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BorgBlog
Take a peek over Jim Borgman's shoulder


Jim Borgman has been the Enquirer's editorial cartoonist since 1976. Borgman has won every major award in his field, including the 1991 Pulitzer Prize, the National Cartoonists Society's Reuben Award for Outstanding Cartoonist of the Year in 1993, and most recently, the Adamson Award in 2005 as International Cartoonist of the Year. His award-winning daily comic strip Zits, co-created with Jerry Scott, chronicles the life of 15-year-old Jeremy Duncan, his family and friends through the glories and challenges of the teenage years. Since debuting in July 1997, Zits has regularly finished #1 in reader comics polls across America and is syndicated in more than 1300 newspapers around the world.

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Friday, January 18, 2008

Union Terminal at 75


A few nights ago my wife and son and I saw the Imax film about skiing, as Jake is a huge ski enthusiast. When I say I "saw" it, I mean I listened to it for ten minutes while the cameras swung through mountain passes and dropped over cliffs. Predictably, I left after ten minutes of lightheadedness and had time to kill in the big empty rotunda of Union Terminal waiting for them. There were just a few workers and me there and it was the first time I’d felt the profoundness of the space, minus the hustle of families and kids.

It’s like being in the presence of a giant. A kind of reverence takes over. I studied the beautiful details -- (one of the founders was named Newcomet — how cool is that?) Pound for pound, it is hard to imagine that any other building in this town contains the memories, the joy, the fears and the grief of that building from its WWII days when it witnessed soldiers on their way to war or families greeting the return of their changed boys, or, tragically, their bodies.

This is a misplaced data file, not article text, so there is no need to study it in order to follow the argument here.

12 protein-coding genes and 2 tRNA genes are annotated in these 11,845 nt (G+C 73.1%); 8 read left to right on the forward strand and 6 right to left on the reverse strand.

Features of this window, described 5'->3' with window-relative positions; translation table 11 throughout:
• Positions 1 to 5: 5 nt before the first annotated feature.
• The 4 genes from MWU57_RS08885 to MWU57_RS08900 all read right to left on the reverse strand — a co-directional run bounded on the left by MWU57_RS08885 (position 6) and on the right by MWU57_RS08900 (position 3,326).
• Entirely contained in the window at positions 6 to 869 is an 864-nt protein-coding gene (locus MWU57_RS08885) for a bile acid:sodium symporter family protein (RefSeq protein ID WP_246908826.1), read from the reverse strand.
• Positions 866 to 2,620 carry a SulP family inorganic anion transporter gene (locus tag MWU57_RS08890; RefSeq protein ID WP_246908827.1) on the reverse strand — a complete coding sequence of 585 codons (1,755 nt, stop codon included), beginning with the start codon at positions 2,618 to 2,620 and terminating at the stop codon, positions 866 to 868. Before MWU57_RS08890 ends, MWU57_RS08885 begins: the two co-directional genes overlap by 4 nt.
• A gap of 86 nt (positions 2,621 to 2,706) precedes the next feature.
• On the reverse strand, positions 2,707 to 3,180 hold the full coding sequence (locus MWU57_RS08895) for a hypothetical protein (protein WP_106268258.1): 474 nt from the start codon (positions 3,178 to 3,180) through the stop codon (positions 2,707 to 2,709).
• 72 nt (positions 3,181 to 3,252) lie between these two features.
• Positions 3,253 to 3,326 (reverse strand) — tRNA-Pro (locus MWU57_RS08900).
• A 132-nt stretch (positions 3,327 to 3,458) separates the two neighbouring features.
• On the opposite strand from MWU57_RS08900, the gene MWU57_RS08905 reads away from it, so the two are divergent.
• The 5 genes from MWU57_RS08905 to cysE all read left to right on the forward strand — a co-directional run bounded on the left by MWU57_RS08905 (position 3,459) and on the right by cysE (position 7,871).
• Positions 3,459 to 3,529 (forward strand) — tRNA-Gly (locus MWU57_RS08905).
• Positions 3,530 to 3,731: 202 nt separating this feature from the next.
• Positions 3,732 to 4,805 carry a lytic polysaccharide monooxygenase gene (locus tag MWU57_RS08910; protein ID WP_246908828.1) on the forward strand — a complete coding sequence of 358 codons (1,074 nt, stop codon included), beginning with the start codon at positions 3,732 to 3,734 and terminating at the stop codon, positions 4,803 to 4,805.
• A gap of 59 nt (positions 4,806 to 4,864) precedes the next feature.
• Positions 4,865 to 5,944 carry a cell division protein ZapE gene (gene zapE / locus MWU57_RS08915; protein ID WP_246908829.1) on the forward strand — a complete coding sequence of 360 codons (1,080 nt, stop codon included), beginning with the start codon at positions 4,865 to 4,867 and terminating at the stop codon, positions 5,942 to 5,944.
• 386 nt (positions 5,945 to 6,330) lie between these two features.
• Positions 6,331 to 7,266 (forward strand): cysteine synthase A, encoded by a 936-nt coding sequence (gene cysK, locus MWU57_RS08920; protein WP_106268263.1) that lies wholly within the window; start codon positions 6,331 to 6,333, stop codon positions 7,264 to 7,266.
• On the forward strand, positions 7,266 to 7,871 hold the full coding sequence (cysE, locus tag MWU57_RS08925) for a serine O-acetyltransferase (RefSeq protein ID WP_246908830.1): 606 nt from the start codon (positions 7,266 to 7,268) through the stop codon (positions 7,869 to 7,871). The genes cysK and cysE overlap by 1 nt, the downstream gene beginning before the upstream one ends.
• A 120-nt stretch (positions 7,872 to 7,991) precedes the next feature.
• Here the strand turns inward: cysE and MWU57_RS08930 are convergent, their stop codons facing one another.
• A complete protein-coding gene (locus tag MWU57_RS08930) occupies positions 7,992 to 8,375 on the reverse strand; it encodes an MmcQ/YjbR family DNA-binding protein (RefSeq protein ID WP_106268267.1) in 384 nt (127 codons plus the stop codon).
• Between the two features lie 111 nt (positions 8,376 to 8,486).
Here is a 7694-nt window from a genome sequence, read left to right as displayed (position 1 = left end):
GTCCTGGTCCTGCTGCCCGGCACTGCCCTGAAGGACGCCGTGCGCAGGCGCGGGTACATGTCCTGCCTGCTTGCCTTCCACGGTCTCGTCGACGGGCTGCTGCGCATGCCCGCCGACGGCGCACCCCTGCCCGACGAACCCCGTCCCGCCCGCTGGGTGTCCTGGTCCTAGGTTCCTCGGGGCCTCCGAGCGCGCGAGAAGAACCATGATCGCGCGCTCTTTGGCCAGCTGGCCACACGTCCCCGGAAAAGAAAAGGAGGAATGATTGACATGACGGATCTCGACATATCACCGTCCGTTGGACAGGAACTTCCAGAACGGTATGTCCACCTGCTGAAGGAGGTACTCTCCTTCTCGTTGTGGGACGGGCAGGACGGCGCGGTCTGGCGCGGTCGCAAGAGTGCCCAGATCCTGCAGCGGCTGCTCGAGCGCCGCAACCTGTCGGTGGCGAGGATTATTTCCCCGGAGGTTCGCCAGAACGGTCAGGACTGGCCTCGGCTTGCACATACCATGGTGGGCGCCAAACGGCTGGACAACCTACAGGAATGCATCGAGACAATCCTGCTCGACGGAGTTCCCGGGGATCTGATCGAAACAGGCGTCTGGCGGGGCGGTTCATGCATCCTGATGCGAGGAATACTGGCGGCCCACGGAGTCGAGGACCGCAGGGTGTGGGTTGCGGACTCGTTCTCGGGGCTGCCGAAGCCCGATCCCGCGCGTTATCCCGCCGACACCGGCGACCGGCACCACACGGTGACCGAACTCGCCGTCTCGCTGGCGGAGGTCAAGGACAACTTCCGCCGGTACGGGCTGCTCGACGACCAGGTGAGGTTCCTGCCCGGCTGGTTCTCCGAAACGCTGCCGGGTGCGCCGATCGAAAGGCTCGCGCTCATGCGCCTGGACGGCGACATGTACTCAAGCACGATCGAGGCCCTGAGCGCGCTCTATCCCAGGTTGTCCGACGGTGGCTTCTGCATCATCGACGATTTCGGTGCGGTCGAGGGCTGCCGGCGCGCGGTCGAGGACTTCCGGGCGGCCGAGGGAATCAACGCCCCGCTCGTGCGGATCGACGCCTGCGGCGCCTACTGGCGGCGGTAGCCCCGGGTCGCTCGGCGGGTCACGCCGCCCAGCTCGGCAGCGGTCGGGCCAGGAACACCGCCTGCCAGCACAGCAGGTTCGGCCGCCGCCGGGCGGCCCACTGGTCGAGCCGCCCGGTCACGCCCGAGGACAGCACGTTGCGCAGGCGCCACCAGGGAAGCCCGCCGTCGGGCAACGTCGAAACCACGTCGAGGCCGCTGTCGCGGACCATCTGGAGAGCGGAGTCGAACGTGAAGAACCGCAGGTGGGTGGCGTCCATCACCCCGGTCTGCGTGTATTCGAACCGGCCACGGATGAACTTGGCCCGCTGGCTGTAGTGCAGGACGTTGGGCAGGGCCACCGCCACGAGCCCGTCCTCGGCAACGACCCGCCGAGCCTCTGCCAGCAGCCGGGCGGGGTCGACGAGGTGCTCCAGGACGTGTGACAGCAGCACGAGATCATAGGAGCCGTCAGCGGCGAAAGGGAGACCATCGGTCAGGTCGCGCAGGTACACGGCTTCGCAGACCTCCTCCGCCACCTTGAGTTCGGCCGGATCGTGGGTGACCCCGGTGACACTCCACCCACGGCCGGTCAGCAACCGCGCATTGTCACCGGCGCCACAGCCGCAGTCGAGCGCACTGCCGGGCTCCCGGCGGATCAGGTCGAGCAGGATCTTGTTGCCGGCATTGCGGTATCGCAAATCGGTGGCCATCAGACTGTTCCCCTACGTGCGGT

Now, in its reincarnation as a museum center, I have an invitation to see Bodies: The Exhibition. As a visual learner, I always thought I would absorb health warnings better if I could actually see what the foods, medicines and supplements were doing to my body. On the other hand, as a squeamish person, I'm worried about fainting dead away.

Has anyone seen Bodies: The Exhibition? Any thoughts?


14 Comments:

at 1/18/08, 10:10 AM Anonymous Anonymous said...

I wouldn't ever go see the exhibit - the pictures they have in the advertisements are enough to make me want to pass out.
But even if I didn't pass out I wouldn't see this particular exhibit because the people who once inhabited the bodies now on display never gave conscent for their bodies to be used that way. Most of these bodies were unclaimed homeless people from China.

 
at 1/18/08, 10:25 AM Anonymous Anonymous said...

Haven't seen Bodies...real bodies??, no, don't think I'll go either. I like drawings in books with explanations.

Imax = Even the pitch of the floor has a negative impact on my eye-inner ear-balance mechanism. Watching is worse. Too bad, great images. I have motion sickness from watching regular tapes of downhill skiing on the TV.

UNION TERMINAL. My memories: my father came to Cincinnati to construct the Terminal and the yards. He worked there from 1930 until 1968. He was a pipefitter and maintained the building's plumbing and steam heat systems in '68. As a child, I rode on the trains and visited my Dad's workshop and all the tracks, behind the scenes. Thank you for prompting the wonderful review of memories.

who

 
at 1/18/08, 11:09 AM Blogger Nellie said...

I think you will not be grossed out by Bodies: the Exhibition. Pardon this expression, but nothing is slimy or gross or gooey or any of that - it just looks like normal people are standing in front of you, but you can see through their skin. I thought it was absolutely fascinating, and I wasn't even remotely grossed out.

 
at 1/18/08, 11:58 AM Anonymous John Cole said...

The exhibit carries some baggage:

http://www.post-gazette.com/pg/07172/795948-115.stm

I love the Terminal. I have childhood friends who called it "Captain Kangaroo's Radio."

They don't build them like that anymore. Too bad.

 
at 1/18/08, 1:22 PM Anonymous Anonymous said...